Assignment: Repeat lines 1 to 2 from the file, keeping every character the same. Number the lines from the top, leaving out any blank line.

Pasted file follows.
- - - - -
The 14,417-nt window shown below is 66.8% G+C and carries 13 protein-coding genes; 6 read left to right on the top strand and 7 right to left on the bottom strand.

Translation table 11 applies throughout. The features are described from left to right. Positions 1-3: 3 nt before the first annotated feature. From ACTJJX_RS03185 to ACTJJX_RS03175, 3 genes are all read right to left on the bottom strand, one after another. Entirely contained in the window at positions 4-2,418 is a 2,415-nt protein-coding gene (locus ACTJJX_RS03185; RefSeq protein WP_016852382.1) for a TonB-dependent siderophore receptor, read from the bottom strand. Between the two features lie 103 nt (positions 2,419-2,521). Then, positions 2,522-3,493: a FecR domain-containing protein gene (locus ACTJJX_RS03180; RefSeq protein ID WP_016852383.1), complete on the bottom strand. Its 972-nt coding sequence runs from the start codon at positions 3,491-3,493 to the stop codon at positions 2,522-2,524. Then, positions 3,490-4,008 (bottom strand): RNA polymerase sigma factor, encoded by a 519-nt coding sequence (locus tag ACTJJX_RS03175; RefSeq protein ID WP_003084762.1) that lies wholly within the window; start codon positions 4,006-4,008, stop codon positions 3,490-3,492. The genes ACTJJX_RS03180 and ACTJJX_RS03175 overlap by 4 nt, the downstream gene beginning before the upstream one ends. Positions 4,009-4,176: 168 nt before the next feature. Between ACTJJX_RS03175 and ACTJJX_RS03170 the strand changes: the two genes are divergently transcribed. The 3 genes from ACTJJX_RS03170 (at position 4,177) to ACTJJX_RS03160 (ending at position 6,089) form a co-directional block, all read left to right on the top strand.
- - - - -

The 14,417-nt window shown below is 66.8% G+C and carries 13 protein-coding genes; 6 read left to right on the top strand and 7 right to left on the bottom strand.

Translation table 11 applies throughout. The features are described from left to right. Positions 1-3: 3 nt before the first annotated feature. From ACTJJX_RS03185 to ACTJJX_RS03175, 3 genes are all read right to left on the bottom strand, one after another. Entirely contained in the window at positions 4-2,418 is a 2,415-nt protein-coding gene (locus ACTJJX_RS03185; RefSeq protein WP_016852382.1) for a TonB-dependent siderophore receptor, read from the bottom strand. Between the two features lie 103 nt (positions 2,419-2,521). Then, positions 2,522-3,493: a FecR domain-containing protein gene (locus ACTJJX_RS03180; RefSeq protein ID WP_016852383.1), complete on the bottom strand. Its 972-nt coding sequence runs from the start codon at positions 3,491-3,493 to the stop codon at positions 2,522-2,524. Then, positions 3,490-4,008 (bottom strand): RNA polymerase sigma factor, encoded by a 519-nt coding sequence (locus tag ACTJJX_RS03175; RefSeq protein ID WP_003084762.1) that lies wholly within the window; start codon positions 4,006-4,008, stop codon positions 3,490-3,492. The genes ACTJJX_RS03180 and ACTJJX_RS03175 overlap by 4 nt, the downstream gene beginning before the upstream one ends. Positions 4,009-4,176: 168 nt before the next feature. Between ACTJJX_RS03175 and ACTJJX_RS03170 the strand changes: the two genes are divergently transcribed. The 3 genes from ACTJJX_RS03170 (at position 4,177) to ACTJJX_RS03160 (ending at position 6,089) form a co-directional block, all read left to right on the top strand.